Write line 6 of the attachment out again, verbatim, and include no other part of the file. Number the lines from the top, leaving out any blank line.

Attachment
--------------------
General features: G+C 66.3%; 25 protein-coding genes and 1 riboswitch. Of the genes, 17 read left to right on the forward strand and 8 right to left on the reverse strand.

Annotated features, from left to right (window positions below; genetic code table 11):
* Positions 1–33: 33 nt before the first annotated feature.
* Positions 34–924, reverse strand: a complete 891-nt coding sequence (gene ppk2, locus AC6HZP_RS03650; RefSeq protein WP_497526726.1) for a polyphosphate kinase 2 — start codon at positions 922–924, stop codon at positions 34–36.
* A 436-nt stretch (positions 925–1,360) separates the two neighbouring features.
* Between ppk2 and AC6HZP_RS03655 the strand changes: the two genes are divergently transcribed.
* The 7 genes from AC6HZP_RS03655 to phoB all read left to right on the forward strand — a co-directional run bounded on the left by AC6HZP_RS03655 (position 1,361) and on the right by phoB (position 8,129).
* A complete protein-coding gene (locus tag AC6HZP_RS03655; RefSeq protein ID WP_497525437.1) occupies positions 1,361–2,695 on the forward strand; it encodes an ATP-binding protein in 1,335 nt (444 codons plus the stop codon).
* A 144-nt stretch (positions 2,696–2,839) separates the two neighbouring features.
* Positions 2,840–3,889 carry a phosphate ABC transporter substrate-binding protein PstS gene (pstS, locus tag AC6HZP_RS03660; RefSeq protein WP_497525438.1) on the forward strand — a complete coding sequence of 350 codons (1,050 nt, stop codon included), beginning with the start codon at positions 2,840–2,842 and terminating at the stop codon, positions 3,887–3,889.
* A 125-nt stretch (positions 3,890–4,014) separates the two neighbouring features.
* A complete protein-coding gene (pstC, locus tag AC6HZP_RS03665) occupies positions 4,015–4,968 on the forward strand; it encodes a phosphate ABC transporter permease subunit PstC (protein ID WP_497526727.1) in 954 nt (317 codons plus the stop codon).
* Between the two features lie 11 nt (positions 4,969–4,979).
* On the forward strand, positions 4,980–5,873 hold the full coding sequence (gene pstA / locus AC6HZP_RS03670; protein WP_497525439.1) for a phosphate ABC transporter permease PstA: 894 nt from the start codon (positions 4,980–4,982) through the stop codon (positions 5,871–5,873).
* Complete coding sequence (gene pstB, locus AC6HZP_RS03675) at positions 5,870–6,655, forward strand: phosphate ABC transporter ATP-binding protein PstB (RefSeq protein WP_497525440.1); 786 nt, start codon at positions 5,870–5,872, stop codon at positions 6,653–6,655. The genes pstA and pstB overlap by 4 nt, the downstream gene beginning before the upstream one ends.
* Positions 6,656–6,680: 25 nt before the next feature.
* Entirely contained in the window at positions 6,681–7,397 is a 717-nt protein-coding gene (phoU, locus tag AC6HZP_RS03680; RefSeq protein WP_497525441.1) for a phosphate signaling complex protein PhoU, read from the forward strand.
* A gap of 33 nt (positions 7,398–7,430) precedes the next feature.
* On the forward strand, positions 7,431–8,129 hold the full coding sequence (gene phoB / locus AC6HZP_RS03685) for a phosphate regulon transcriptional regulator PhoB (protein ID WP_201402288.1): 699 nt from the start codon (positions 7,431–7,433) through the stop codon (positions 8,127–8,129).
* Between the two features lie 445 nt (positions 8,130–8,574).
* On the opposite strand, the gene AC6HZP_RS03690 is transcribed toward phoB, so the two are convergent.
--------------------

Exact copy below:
* Between ppk2 and AC6HZP_RS03655 the strand changes: the two genes are divergently transcribed.